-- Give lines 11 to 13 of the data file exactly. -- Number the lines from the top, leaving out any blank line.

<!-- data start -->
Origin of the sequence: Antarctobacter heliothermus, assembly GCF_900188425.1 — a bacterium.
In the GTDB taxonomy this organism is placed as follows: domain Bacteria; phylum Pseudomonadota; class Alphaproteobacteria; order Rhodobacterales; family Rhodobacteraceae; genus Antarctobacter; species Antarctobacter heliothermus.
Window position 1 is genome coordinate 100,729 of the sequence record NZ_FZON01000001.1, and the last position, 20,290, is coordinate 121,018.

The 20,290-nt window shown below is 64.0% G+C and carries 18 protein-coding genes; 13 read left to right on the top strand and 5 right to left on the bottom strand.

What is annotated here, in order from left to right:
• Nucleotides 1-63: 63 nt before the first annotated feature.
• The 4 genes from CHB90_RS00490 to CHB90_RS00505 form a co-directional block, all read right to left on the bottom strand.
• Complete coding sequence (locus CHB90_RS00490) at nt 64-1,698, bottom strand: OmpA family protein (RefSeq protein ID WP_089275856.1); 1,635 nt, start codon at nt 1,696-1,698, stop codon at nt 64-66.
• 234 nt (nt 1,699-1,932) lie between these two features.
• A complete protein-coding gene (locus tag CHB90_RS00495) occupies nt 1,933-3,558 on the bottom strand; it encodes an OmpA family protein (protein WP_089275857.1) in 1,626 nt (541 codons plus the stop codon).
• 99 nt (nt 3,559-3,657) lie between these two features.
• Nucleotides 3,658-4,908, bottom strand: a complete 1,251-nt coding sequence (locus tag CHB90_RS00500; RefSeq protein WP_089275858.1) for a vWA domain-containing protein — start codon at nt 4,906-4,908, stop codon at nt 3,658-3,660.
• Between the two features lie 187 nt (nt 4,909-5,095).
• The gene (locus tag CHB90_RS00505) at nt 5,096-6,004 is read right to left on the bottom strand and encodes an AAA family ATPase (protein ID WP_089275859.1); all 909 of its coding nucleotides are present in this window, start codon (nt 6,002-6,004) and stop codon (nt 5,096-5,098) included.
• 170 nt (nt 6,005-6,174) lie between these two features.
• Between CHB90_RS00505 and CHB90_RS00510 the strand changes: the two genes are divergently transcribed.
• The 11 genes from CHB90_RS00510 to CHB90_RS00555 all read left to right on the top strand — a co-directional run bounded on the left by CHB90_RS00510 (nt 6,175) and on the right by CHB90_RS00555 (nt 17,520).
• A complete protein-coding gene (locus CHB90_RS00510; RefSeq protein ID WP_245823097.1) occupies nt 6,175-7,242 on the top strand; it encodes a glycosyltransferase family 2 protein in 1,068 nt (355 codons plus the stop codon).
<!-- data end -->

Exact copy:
• 99 nt (nt 3,559-3,657) lie between these two features.
• Nucleotides 3,658-4,908, bottom strand: a complete 1,251-nt coding sequence (locus tag CHB90_RS00500; RefSeq protein WP_089275858.1) for a vWA domain-containing protein — start codon at nt 4,906-4,908, stop codon at nt 3,658-3,660.
• Between the two features lie 187 nt (nt 4,909-5,095).